Given Gay's long-term unavailability and Sacramento's well-known hopes of convincing DeMarcus Cousins to sign for the long term, ‎two wings have emerged as the most likely Kings to be dealt: Ben McLemore first and foremost, followed by Arron Afflalo.
The Clippers have areas of weakness, like backup forward, that they should address. They expressed interest in Gay prior to last year’s deadline (and had talks over the summer, too, according to a source), but they likely lack the tradable assets to find a deal. Their 2021 pick is the earliest first-rounder they can deal, and their most appealing young talents are rookie centers Brice Johnson, who hasn’t played this season due to injury, and Diamond Stone, an interior-focused relic of the past.
With the Kings looking at losing him in the offseason with no compensation, there have already been plenty of rumors about whether dealing Gay would be the right decision, regardless of the where the Kings are in the standings. The Kings have been reluctant to deal Gay for the sake of a deal. Also, even though the Kings have played well recently, only two of the four victories were against teams with winning records (Utah, Memphis).
Kings forward Rudy Gay continues to be the name most NBA insiders feel will be moved. Gay is battling some injuries, but it’s believed he’ll be moved before the trade deadline. Unfortunately for the Kings, he’s not expected to return a ton so Sacramento may hold on to him and his scoring until February.
Sam Amick: Tidbit on agent front that will have trade deadline ripple effect: can confirm Rudy Gay is changing agents, is no longer w/ Octagon Sports.
Gay still wants out. He says little, but he has not wavered. Cousins wants to stay and retains strong backing from principal owner Vivek Ranadive. And while Cousins again is among the league leaders in technicals and appears to be gaining weight, so far there have been no locker room outbursts directed at teammates or his head coach. Stats-wise, the seventh-year veteran is averaging career bests in points (27.8) and 3-point percentage (37.0), shooting 46.7 percent from the field and contributing 9.8 rebounds – a drop from 11.5 last year.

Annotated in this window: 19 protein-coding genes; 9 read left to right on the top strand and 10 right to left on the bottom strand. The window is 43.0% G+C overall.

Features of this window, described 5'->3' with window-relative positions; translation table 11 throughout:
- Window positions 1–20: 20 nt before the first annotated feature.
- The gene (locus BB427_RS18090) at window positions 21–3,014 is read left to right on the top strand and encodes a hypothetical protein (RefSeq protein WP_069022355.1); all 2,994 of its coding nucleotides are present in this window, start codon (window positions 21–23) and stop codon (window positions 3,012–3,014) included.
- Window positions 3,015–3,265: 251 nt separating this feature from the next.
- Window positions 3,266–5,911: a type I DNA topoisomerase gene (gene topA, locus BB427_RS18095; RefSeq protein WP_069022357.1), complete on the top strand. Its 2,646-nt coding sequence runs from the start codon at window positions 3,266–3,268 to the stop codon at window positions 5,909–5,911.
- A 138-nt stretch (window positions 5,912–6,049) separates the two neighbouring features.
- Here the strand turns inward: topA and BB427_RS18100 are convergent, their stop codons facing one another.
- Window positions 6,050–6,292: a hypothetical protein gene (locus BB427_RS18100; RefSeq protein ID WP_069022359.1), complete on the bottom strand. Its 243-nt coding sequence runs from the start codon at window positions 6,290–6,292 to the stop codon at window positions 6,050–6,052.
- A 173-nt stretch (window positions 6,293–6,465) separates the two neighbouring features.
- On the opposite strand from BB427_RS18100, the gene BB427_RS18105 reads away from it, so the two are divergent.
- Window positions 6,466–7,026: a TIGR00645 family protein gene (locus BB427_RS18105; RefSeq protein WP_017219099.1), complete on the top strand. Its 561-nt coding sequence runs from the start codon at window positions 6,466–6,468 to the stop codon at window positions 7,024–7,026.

They acquired Oladipo with the idea of making him a sixth man -- the new Harden -- instead of jamming him alongside Westbrook into a starting five with zero proven above-average NBA 3-point shooters. They remain interested in bigger wings, including Rudy Gay, sources say, in part because such a player would slide everyone down to their intended spots: Oladipo to the bench, and Andre Roberson back to defending shooting guards.
As they wait for the youngsters, the Thunder will hunt incremental moves. They targeted Grant, and when Cameron Payne gets healthy, they might have enough to make a run at a Gay-level player; they can still trade the protected portion of the 2020 pick they flipped in the Grant deal, and they have about $7 million in cap room.
Thunder fan: If you were to make an educated guess on the thunders small forward plans. What do you think they will do? Stay with Roberson, trade Roberson since he wants to much, try to work grant into that spot, bring in someone else? Erik Horne: I'd say every avenue will be explored. Since we know the Thunder has at least had interest in Rudy Gay, you'd imagine that interest is still open if the right deal comes along. Either way, Roberson may not be the guy at SF, particularly since they didn't get that deal done. Doesn't mean he can't come back, but they clearly want to strengthen the position, be it through Grant or someone else.